(CONCORD) New Hampshire’s debt has grown by 30% over the last five years. According to official documents provided to potential bond buyers ahead of tomorrow’s planned sale of $150 million in new debt, the General Obligation Debt climbed from $634 million at the beginning of Fiscal Year 2006 to $823 million at the end of FY 2010.
The amount of new debt issued each year has also grown dramatically, from $75 million in FY06 to $282 million in FY10. The cost of the additional borrowing will start to hit the state’s bottom line this year. Nearly $123 million in bonds are due to be repaid this Fiscal Year, with $425 million payable in the next four years alone.
New Hampshire’s total debt tops $1.3 billion. This includes Turnpike and Highway Bonds which are funded through dedicated revenue sources, but does not include the state’s unfunded obligations to the state retirement system.
According to the Preliminary Official Statement issued for tomorrow’s $150 million General Obligation bond sale, New Hampshire debt per capita has risen from $491 in 2006 to $621 today. As a percentage of personal income, the debt has gone from 1.2% to 1.45%.
Earlier this year, the Legislature approved an additional $75 million in borrowing to help erase a $295 million budget hole. This included $50 million in new debt to make FY11 debt service payments, and $25 million from the University System, which will be paid back through the state’s annual Capital Budget. According to estimates provided by the State Treasurer’s Office, New Hampshire’s debt service ratio will reach 8% of General Fund expenditures next year. The state’s debt service ratio was 5.6% in 2005, and 5.7% in 2008.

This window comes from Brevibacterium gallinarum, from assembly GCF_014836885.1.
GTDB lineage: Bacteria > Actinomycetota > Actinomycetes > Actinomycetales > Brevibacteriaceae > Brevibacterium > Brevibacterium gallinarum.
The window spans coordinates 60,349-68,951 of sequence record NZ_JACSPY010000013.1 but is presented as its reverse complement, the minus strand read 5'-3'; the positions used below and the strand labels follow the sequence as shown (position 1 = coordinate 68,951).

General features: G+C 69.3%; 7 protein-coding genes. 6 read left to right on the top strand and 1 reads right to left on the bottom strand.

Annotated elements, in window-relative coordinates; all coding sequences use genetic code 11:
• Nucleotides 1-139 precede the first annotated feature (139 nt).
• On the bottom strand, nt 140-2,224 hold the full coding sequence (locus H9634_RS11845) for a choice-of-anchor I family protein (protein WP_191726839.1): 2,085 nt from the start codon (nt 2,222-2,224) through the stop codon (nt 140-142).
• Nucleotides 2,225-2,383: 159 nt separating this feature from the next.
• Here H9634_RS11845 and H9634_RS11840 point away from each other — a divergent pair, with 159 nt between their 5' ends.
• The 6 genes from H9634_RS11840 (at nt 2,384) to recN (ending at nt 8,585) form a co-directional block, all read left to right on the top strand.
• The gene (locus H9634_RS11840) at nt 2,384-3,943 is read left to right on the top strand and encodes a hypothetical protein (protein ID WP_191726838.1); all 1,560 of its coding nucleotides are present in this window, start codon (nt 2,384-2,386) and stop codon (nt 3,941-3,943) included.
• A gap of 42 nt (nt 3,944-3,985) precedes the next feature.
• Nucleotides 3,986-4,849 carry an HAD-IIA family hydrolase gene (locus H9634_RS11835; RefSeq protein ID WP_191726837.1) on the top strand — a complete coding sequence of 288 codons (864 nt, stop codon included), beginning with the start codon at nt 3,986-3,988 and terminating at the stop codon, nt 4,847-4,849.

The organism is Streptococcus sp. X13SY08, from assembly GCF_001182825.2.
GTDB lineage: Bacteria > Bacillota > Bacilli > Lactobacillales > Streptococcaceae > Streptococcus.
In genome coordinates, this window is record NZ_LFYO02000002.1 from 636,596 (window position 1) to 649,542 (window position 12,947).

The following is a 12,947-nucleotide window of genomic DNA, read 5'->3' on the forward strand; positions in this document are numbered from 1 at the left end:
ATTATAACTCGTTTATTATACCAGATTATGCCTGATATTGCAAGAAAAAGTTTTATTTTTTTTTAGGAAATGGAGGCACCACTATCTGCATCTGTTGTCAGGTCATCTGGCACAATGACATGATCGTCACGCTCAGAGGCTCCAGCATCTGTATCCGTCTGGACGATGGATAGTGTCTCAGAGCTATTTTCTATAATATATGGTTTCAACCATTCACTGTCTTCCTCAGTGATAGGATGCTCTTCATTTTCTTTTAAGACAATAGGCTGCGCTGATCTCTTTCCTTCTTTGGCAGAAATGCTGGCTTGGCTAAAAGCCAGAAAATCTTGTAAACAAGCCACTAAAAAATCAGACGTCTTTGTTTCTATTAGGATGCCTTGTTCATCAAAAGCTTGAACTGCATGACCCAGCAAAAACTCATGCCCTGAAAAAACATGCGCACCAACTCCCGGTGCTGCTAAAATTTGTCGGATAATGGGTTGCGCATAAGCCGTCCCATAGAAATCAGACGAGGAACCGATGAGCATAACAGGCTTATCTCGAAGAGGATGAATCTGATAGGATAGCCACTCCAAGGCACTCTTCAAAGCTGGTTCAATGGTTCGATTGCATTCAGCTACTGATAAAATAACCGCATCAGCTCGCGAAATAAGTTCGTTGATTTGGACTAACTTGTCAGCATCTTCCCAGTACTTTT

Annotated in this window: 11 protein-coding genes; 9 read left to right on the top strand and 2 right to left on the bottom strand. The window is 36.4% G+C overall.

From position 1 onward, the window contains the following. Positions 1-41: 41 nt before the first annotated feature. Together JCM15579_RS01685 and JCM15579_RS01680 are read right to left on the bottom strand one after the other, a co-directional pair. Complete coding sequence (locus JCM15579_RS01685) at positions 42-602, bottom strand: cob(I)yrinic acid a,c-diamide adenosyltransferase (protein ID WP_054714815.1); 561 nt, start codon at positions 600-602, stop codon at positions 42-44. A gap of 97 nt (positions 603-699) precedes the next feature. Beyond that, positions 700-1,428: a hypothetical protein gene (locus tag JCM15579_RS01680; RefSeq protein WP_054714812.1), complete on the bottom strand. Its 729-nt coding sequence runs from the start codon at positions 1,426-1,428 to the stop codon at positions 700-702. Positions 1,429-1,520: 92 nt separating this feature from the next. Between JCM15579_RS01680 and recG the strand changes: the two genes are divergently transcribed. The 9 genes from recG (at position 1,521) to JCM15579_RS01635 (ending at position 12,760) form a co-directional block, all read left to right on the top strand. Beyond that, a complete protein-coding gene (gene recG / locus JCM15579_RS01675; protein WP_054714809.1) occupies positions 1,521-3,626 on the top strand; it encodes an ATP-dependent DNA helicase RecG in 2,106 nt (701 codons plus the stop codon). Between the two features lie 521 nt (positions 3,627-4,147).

According to State Treasurer Cathy Provencher, New Hampshire has traditionally carried a low debt burden. She cautions that the nation’s leading bond rating agencies would raise red flags if the state’s debt service ratio reached 10%. Provencher cited the state’s stable bond rating as the reason she scheduled the state annual General Obligation bond sale for this week. This year’s GO bond sale is the earliest by far over the past eight years. Since FY04, the annual bond sale has ranged from as early as November 4th to as late as January 19th. Provencher says that she does not plan to go back to the bond market again until the Fall of 2011.